My dog just had blood work done and it was better then previous blood work he had when he was on kibble before he had ever been sick. The vet called me up and literally told me that he personally wished his own blood work was as good lol. I couldn't be happier. My dogs health is better then ever before. He had severe skin allergies that completely cleared up. It's honestly amazing and I couldn't be happier to have made the decision to switch to raw.
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#13
amkuska

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Thank you, I appreciate all the replies. :)

 

Iorveth - Are those photos completely from raw food? Did you brush his teeth at all, do dentals or anything else in between?

 

Britt - How does one do a "liver cleanse" for a dog? One of the reasons I'm doing a raw food diet is that my dogs liver enzymes are up and there is no explainable reason or treatment thus far except trying various food trials until we find something that works.


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#14
Britt0325

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This is the liver cleansing diet I used:

 

http://www.canine-ep.../liver_diet.htm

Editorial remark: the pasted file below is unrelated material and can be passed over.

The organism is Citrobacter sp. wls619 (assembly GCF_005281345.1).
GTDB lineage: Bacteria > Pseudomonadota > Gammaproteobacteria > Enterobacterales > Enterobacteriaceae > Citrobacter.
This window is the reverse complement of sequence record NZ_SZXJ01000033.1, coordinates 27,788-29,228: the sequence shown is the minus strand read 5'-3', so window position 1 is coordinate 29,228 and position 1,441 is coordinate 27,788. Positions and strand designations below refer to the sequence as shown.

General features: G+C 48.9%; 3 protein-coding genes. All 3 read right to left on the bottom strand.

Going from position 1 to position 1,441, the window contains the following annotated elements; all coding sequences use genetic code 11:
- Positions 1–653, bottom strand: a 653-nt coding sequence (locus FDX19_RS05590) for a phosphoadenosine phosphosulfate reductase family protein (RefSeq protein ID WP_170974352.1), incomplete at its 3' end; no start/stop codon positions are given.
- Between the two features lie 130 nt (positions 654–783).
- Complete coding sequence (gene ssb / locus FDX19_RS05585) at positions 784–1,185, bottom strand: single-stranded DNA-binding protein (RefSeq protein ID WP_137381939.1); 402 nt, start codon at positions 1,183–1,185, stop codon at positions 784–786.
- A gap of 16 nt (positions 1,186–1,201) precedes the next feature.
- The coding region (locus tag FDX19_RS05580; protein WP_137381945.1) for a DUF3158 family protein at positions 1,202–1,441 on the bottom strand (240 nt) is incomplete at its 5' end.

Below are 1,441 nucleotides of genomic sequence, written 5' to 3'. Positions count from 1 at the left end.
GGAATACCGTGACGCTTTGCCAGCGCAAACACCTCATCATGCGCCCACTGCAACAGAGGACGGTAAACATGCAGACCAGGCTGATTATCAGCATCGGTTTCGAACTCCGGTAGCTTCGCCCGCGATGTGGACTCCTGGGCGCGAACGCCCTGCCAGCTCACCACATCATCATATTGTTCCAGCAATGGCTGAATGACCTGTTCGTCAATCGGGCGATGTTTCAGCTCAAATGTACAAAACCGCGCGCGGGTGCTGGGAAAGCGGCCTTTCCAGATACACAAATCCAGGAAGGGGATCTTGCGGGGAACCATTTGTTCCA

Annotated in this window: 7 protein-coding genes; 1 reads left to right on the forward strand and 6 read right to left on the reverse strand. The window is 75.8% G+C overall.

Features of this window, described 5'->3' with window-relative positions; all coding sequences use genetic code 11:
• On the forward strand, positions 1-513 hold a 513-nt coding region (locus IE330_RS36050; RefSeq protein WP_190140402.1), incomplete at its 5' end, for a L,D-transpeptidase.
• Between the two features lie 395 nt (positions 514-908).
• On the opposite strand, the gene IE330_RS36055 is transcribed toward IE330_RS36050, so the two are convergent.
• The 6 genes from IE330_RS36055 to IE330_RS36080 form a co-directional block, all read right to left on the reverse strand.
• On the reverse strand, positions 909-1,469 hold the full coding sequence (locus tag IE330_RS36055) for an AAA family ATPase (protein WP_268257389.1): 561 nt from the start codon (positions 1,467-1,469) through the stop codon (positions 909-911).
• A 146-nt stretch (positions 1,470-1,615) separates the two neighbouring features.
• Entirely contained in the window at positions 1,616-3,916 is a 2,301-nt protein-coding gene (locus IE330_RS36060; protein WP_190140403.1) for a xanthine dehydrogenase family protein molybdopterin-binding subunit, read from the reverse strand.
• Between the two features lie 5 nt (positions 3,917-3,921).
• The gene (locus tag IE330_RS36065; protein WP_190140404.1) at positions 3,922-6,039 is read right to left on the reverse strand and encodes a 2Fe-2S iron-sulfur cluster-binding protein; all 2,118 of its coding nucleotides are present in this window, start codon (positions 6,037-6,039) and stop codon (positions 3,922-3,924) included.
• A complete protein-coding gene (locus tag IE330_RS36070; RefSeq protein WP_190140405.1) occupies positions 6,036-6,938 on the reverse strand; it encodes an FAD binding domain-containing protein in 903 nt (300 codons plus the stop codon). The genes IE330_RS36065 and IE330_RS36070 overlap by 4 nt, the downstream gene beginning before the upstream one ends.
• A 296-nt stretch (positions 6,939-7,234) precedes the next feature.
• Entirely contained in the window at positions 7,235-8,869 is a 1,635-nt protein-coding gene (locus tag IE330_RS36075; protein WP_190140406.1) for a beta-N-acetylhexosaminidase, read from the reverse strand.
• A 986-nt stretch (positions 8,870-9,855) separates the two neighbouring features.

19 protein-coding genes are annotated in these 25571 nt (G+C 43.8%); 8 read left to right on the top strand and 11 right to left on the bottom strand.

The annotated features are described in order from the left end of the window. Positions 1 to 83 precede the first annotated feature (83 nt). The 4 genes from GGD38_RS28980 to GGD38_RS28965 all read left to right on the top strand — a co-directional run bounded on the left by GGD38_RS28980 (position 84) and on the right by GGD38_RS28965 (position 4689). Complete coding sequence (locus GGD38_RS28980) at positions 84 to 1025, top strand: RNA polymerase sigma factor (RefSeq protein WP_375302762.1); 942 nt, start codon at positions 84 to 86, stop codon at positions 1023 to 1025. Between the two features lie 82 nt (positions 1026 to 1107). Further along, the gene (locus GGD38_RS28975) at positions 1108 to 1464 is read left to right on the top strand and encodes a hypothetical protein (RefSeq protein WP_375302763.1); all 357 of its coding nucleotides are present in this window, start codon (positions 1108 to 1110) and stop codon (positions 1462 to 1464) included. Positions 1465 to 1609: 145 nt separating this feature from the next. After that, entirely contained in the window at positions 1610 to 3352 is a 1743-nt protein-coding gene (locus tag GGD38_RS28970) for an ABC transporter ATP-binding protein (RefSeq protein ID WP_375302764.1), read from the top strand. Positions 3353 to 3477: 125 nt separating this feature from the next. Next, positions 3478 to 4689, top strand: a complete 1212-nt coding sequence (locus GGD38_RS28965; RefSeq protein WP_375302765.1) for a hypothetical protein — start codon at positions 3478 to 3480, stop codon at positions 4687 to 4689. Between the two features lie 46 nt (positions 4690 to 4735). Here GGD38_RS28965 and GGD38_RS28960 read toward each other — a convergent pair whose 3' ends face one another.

It's formulated by Dr. Jean Dodds, who is more commonly known for the limited vaccine protocol a lot of people like to follow.

 

I pretty much just ignored everything else on that page that didn't deal with the diet itself and pretty much the only thing I needed to know was that it needed to be 25% white fish and 75% veggies and potatoes,  Also the fact that 25-50% more food needs to be fed than kibble. The amounts giving should equal to about 8 cups, just mix everything together in a big bowl, freeze anything that won't be used in at least 3 days, and feed the amount needed to your dog in small meals throughout the day. Large meals are too much for the liver... has to be small amounts. My dog threw up right away, well actually regurgitated the food, if I gave him too much at one time.

 

Doesn't really go with the whole PMR belief that veggies shouldn't be fed, pretty much quite the opposite, but when a dog has liver problems protein can cause to much strain on the liver trying to deal with that so the less protein the better. 

 

I honestly don't know what would have happened if I just switched right over to raw. He might have gotten better just the same but that diet is what I used and that's what worked.